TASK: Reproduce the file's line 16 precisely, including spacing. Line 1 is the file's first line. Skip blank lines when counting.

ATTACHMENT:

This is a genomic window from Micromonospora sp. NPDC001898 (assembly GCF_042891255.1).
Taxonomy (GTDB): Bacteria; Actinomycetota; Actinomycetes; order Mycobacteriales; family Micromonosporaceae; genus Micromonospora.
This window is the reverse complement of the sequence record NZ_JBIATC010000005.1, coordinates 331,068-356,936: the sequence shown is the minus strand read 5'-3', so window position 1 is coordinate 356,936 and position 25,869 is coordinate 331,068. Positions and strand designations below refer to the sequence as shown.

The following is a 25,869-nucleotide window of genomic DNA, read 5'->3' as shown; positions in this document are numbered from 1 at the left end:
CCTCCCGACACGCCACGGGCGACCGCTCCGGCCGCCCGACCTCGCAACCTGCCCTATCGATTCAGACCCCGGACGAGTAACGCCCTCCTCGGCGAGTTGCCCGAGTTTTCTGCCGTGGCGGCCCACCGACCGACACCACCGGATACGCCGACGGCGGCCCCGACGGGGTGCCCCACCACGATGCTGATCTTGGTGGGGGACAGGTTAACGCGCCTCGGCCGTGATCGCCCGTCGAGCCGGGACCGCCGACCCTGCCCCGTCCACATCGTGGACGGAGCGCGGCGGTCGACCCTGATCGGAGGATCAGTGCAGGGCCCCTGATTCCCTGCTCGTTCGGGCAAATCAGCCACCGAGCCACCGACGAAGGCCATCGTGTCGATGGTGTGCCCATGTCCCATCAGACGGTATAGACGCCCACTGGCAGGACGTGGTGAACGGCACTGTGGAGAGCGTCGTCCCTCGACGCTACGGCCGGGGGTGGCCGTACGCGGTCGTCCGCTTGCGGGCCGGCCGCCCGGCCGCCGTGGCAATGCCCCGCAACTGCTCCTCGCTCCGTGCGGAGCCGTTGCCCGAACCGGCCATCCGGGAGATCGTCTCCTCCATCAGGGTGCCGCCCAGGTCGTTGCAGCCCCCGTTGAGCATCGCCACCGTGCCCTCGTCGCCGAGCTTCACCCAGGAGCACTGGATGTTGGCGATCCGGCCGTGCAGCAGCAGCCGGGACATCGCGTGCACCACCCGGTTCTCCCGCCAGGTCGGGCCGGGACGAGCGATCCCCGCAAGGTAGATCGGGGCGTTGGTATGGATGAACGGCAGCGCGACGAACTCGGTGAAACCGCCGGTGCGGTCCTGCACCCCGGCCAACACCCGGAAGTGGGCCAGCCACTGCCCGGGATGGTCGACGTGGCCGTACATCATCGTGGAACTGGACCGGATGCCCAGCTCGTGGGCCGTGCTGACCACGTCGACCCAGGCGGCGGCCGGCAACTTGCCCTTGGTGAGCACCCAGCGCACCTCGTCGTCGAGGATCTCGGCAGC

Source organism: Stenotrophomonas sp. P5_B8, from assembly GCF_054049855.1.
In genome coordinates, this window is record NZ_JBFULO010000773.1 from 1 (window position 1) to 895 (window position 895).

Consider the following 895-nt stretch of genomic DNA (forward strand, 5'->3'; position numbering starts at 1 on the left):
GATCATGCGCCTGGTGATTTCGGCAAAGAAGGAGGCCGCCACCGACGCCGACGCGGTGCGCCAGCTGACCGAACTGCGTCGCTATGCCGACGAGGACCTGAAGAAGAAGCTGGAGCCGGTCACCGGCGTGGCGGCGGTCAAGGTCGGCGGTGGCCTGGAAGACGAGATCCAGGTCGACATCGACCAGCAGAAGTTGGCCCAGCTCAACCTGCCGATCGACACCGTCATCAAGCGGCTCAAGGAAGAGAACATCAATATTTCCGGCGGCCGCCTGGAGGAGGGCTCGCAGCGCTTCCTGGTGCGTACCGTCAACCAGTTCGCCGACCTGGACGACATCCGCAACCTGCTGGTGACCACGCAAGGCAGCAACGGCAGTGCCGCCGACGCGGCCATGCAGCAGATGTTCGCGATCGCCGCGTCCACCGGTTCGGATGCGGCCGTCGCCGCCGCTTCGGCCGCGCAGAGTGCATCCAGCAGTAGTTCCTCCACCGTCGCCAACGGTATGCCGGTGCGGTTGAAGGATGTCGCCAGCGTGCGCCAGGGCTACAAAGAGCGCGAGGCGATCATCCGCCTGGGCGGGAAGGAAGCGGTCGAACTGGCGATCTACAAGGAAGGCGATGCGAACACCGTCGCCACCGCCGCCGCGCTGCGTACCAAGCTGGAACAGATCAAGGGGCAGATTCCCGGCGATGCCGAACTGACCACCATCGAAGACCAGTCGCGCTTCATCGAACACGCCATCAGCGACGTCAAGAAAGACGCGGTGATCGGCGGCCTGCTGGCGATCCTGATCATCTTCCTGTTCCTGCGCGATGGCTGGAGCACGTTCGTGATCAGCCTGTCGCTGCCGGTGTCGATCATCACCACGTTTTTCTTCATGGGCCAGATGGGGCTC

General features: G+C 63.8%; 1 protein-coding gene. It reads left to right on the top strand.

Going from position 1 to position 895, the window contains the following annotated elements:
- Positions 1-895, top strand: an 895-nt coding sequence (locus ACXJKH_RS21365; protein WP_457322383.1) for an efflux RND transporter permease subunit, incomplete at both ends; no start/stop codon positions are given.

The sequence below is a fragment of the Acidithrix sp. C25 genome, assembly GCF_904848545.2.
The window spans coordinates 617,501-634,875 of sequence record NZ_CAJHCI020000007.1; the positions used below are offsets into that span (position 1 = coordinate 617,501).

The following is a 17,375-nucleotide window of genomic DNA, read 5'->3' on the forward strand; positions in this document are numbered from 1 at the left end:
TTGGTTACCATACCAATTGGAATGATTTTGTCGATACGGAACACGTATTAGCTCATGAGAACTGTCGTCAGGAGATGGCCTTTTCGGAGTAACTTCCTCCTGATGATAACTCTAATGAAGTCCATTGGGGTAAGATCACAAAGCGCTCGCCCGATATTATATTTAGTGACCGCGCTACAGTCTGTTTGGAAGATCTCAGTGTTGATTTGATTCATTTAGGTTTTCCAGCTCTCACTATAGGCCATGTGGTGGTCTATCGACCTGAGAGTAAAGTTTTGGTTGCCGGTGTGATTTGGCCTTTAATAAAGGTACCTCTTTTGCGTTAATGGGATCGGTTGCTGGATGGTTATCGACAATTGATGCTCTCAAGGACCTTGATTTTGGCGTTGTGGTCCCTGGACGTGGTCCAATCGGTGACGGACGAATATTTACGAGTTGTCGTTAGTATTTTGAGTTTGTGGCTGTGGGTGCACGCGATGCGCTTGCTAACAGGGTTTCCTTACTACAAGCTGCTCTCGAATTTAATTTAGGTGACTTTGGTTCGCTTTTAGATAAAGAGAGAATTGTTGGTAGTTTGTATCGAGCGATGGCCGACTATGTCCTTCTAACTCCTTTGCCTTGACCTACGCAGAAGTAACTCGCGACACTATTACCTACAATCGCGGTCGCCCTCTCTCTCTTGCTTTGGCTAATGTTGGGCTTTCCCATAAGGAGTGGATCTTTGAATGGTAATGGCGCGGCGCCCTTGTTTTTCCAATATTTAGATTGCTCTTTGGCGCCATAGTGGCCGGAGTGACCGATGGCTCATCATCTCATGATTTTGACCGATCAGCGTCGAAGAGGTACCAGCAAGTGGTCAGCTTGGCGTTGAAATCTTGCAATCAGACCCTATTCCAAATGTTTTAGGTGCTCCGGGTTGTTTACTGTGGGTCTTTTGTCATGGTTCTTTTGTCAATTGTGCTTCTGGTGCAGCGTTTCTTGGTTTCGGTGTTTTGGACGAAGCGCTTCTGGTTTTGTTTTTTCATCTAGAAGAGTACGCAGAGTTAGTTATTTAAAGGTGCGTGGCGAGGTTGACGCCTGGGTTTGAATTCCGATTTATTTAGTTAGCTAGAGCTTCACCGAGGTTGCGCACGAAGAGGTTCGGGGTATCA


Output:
TTGGTTACCATACCAATTGGAATGATTTTGTCGATACGGAACACGTATTAGCTCATGAGAACTGTCGTCAGGAGATGGCCTTTTCGGAGTAACTTCCTCCTGATGATAACTCTAATGAAGTCCATTGGGGTAAGATCACAAAGCGCTCGCCCGATATTATATTTAGTGACCGCGCTACAGTCTGTTTGGAAGATCTCAGTGTTGATTTGATTCATTTAGGTTTTCCAGCTCTCACTATAGGCCATGTGGTGGTCTATCGACCTGAGAGTAAAGTTTTGGTTGCCGGTGTGATTTGGCCTTTAATAAAGGTACCTCTTTTGCGTTAATGGGATCGGTTGCTGGATGGTTATCGACAATTGATGCTCTCAAGGACCTTGATTTTGGCGTTGTGGTCCCTGGACGTGGTCCAATCGGTGACGGACGAATATTTACGAGTTGTCGTTAGTATTTTGAGTTTGTGGCTGTGGGTGCACGCGATGCGCTTGCTAACAGGGTTTCCTTACTACAAGCTGCTCTCGAATTTAATTTAGGTGACTTTGGTTCGCTTTTAGATAAAGAGAGAATTGTTGGTAGTTTGTATCGAGCGATGGCCGACTATGTCCTTCTAACTCCTTTGCCTTGACCTACGCAGAAGTAACTCGCGACACTATTACCTACAATCGCGGTCGCCCTCTCTCTCTTGCTTTGGCTAATGTTGGGCTTTCCCATAAGGAGTGGATCTTTGAATGGTAATGGCGCGGCGCCCTTGTTTTTCCAATATTTAGATTGCTCTTTGGCGCCATAGTGGCCGGAGTGACCGATGGCTCATCATCTCATGATTTTGACCGATCAGCGTCGAAGAGGTACCAGCAAGTGGTCAGCTTGGCGTTGAAATCTTGCAATCAGACCCTATTCCAAATGTTTTAGGTGCTCCGGGTTGTTTACTGTGGGTCTTTTGTCATGGTTCTTTTGTCAATTGTGCTTCTGGTGCAGCGTTTCTTGGTTTCGGTGTTTTGGACGAAGCGCTTCTGGTTTTGTTTTTTCATCTAGAAGAGTACGCAGAGTTAGTTATTTAAAGGTGCGTGGCGAGGTTGACGCCTGGGTTTGAATTCCGATTTATTTAGTTAGCTAGAGCTTCACCGAGGTTGCGCACGAAGAGGTTCGGGGTATCA